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The anti-bias curriculum is an activist approach which its proponents claim challenges prejudices such as racism, sexism, ableism/disablism, ageism, homophobia, and other -isms. Anti-bias curriculum has a strong relationship to multiculturalism curriculum and its implementation. The most notable difference between these two theories and practices is the age of the intended audience.
The anti-bias movement was born out of the multiculturalism movement. Some of the people involved in the multiculturalism movement felt that it did not do enough to address social problems in the education system.
Multicultural curriculum taught basic facts about different cultures, often on specially designated culture days or holidays, rather than being systematically infused into the entire curriculum. While this did increase students' superficial knowledge of other cultures, some people within the movement wanted students to know why they didn’t know about other cultures and why certain people of certain ethnicities and classes are less likely to be economically successful.
The objectives of the anti-bias curriculum are to raise awareness of bias and to reduce bias. Anti-bias curriculum transgresses the boundaries by actively providing children with a solid understanding of social problems and issues while equipping them with strategies to combat bias and improve social conditions for all.
Instead of presenting the culturally dominant view of a subject, idea, history, or person, the anti-bias curriculum presents all possible sides. It claims to allow the student to see the whole view of the subject. Students will be able to analyze the topic from the different perspectives and see why and how different groups have different views of the subject.
The anti-bias curriculum is seen by its proponents as a catalyst in the critical analysis of various social conditions. It is implemented as an active means of reducing social oppression with the ultimate goal of social justice in mind.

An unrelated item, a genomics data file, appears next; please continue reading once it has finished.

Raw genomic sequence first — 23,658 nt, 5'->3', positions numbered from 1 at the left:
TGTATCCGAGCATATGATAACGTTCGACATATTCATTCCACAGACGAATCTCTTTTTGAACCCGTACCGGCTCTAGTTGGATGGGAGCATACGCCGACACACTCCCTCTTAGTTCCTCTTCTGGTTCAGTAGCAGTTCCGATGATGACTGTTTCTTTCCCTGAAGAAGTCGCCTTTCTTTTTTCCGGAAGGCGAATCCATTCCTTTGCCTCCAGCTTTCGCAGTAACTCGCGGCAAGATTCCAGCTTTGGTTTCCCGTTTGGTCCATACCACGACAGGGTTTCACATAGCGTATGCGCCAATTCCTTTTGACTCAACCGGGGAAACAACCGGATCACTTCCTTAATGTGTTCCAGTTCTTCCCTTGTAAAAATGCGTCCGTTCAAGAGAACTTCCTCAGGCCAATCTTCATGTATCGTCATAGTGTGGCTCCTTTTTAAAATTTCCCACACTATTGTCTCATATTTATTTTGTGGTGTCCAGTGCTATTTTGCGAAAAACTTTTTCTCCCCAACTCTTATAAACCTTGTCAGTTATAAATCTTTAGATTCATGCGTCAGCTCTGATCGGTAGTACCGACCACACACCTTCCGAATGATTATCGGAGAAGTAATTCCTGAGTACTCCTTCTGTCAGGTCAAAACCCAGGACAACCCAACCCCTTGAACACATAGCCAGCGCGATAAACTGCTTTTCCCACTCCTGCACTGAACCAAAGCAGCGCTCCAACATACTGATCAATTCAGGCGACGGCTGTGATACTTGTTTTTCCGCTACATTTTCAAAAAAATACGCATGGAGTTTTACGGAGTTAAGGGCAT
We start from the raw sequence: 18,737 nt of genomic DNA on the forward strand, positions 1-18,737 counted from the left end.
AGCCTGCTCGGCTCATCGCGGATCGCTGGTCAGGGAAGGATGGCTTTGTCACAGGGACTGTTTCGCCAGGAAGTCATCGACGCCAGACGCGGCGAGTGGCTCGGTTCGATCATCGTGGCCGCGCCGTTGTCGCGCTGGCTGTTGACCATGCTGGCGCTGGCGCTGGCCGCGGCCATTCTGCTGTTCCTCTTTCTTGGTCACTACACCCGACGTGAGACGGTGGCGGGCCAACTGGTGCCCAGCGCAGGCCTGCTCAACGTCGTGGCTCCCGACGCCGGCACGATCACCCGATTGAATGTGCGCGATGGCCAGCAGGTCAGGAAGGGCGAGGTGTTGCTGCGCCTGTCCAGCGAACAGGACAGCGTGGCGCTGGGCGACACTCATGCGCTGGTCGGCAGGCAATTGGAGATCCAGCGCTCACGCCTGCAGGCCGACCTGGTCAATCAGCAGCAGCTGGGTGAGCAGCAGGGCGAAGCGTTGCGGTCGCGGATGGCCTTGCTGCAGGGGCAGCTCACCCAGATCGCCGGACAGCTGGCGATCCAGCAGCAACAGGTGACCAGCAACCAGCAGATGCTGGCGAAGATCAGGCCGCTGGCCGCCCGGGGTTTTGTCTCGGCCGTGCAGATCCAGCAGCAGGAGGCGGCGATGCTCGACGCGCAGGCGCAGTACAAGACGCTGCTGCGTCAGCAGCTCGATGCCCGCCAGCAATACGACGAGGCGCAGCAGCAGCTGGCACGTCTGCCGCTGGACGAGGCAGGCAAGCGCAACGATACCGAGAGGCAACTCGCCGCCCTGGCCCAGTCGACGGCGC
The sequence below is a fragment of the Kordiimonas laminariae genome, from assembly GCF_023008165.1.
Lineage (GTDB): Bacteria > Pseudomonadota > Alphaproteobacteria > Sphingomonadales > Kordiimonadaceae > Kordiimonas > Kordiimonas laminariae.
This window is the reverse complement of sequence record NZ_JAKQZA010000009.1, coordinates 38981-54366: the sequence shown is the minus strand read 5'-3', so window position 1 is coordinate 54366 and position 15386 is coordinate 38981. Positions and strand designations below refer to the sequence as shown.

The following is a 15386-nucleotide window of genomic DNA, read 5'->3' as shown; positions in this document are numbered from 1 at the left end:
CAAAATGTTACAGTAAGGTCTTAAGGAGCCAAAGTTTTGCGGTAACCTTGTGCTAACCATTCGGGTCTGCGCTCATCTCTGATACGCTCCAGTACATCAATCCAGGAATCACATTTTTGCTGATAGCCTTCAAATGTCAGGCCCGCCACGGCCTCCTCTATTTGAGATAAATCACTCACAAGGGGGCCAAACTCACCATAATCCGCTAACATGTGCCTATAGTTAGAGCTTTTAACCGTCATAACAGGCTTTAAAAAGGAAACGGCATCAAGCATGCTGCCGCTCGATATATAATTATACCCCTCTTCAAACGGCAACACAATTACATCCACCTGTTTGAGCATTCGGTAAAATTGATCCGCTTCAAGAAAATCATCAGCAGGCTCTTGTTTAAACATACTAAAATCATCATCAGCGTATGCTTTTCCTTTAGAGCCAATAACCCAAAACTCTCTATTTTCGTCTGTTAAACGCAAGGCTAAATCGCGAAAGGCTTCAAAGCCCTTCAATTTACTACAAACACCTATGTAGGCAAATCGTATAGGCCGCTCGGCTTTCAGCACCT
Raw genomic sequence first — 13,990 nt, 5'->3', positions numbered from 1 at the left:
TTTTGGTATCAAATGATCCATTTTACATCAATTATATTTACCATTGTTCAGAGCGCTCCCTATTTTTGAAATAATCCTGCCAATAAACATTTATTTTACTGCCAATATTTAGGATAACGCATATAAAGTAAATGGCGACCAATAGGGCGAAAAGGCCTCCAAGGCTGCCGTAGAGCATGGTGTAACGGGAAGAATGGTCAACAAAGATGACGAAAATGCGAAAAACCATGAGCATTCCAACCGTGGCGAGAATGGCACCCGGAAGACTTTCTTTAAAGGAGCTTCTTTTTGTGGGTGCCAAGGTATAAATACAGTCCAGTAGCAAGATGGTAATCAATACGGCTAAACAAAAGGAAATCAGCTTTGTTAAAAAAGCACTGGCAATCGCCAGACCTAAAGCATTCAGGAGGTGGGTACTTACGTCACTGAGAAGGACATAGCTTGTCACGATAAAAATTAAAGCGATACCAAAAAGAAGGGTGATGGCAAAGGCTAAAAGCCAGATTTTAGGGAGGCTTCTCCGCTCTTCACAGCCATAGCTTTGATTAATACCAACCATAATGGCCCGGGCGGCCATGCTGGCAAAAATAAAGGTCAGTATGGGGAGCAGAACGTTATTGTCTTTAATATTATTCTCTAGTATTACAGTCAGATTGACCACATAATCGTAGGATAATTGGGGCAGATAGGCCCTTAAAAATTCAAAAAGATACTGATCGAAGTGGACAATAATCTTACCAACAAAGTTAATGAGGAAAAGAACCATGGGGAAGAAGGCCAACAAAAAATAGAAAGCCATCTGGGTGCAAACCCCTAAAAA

Designing a curriculumEdit
Advocates claim there are two parts to an educational curriculum:
- The "formal curriculum" consists of the educational content, expectations, course materials (e.g. textbooks), evaluation, and instruction.
- The "hidden curriculum" encompasses all the values passed on by teachers and educators, and from the school or educational milieu (i.e., the culture of the educational setting). For instance, the hidden curriculum teaches children and students to value punctuality and transmits dominant culture (e.g. chosen holiday celebration, monetary norms, manners).
Anti-bias curriculum advocates claim that varying degrees and layers of oppression exist in educational institutions, and that a biased curriculum perpetuates oppression, interferes with interpersonal relationships, and impedes the acquisition of skills and knowledge. The anti-bias approach urges educators to be aware of these social limitations and to eliminate them. The anti-bias approach is intended to teach children about acceptance, tolerance and respect; to critically analyze what they are taught; and to recognize the connections between ethnicity, gender, religion, and social class, and power, privilege, prestige, and opportunity.